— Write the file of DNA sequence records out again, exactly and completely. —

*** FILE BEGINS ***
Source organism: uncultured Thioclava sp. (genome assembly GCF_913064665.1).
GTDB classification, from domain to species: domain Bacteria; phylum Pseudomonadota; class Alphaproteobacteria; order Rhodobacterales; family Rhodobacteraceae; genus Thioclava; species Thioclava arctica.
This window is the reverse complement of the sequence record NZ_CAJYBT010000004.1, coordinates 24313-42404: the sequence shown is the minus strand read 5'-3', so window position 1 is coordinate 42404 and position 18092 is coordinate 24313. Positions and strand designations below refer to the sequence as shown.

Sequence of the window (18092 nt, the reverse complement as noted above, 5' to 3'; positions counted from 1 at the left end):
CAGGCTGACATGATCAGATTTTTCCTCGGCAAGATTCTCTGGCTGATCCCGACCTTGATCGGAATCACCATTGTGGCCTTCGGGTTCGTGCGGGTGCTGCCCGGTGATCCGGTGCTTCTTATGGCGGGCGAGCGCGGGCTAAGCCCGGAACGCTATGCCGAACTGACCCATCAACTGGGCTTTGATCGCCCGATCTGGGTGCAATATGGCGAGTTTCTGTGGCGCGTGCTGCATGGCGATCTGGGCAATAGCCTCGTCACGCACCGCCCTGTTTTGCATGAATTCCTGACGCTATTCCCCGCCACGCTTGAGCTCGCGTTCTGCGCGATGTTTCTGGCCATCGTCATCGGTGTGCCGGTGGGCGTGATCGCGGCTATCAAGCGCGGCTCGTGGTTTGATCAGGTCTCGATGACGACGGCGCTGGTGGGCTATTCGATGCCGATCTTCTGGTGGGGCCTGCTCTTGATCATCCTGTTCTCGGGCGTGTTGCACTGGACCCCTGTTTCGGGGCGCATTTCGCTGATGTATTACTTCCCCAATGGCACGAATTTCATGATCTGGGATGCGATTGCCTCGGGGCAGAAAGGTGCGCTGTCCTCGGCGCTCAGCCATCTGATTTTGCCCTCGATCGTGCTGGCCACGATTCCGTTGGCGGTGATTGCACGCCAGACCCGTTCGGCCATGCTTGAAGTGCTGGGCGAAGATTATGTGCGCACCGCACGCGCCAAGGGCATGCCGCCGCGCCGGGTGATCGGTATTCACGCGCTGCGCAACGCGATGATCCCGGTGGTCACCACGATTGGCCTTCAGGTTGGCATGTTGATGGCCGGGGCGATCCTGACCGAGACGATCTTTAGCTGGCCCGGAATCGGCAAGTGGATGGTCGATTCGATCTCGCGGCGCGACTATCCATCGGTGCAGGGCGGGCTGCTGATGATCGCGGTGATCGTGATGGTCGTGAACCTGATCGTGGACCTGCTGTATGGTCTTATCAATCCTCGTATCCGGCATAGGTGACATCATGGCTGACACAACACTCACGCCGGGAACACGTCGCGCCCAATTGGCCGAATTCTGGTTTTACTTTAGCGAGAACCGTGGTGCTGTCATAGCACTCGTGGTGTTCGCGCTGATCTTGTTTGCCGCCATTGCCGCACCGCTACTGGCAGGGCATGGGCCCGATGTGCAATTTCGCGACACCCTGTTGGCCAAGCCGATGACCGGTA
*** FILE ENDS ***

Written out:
Source organism: uncultured Thioclava sp. (genome assembly GCF_913064665.1).
GTDB classification, from domain to species: domain Bacteria; phylum Pseudomonadota; class Alphaproteobacteria; order Rhodobacterales; family Rhodobacteraceae; genus Thioclava; species Thioclava arctica.
This window is the reverse complement of the sequence record NZ_CAJYBT010000004.1, coordinates 24313-42404: the sequence shown is the minus strand read 5'-3', so window position 1 is coordinate 42404 and position 18092 is coordinate 24313. Positions and strand designations below refer to the sequence as shown.

Sequence of the window (18092 nt, the reverse complement as noted above, 5' to 3'; positions counted from 1 at the left end):
CAGGCTGACATGATCAGATTTTTCCTCGGCAAGATTCTCTGGCTGATCCCGACCTTGATCGGAATCACCATTGTGGCCTTCGGGTTCGTGCGGGTGCTGCCCGGTGATCCGGTGCTTCTTATGGCGGGCGAGCGCGGGCTAAGCCCGGAACGCTATGCCGAACTGACCCATCAACTGGGCTTTGATCGCCCGATCTGGGTGCAATATGGCGAGTTTCTGTGGCGCGTGCTGCATGGCGATCTGGGCAATAGCCTCGTCACGCACCGCCCTGTTTTGCATGAATTCCTGACGCTATTCCCCGCCACGCTTGAGCTCGCGTTCTGCGCGATGTTTCTGGCCATCGTCATCGGTGTGCCGGTGGGCGTGATCGCGGCTATCAAGCGCGGCTCGTGGTTTGATCAGGTCTCGATGACGACGGCGCTGGTGGGCTATTCGATGCCGATCTTCTGGTGGGGCCTGCTCTTGATCATCCTGTTCTCGGGCGTGTTGCACTGGACCCCTGTTTCGGGGCGCATTTCGCTGATGTATTACTTCCCCAATGGCACGAATTTCATGATCTGGGATGCGATTGCCTCGGGGCAGAAAGGTGCGCTGTCCTCGGCGCTCAGCCATCTGATTTTGCCCTCGATCGTGCTGGCCACGATTCCGTTGGCGGTGATTGCACGCCAGACCCGTTCGGCCATGCTTGAAGTGCTGGGCGAAGATTATGTGCGCACCGCACGCGCCAAGGGCATGCCGCCGCGCCGGGTGATCGGTATTCACGCGCTGCGCAACGCGATGATCCCGGTGGTCACCACGATTGGCCTTCAGGTTGGCATGTTGATGGCCGGGGCGATCCTGACCGAGACGATCTTTAGCTGGCCCGGAATCGGCAAGTGGATGGTCGATTCGATCTCGCGGCGCGACTATCCATCGGTGCAGGGCGGGCTGCTGATGATCGCGGTGATCGTGATGGTCGTGAACCTGATCGTGGACCTGCTGTATGGTCTTATCAATCCTCGTATCCGGCATAGGTGACATCATGGCTGACACAACACTCACGCCGGGAACACGTCGCGCCCAATTGGCCGAATTCTGGTTTTACTTTAGCGAGAACCGTGGTGCTGTCATAGCACTCGTGGTGTTCGCGCTGATCTTGTTTGCCGCCATTGCCGCACCGCTACTGGCAGGGCATGGGCCCGATGTGCAATTTCGCGACACCCTGTTGGCCAAGCCGATGACCGGTA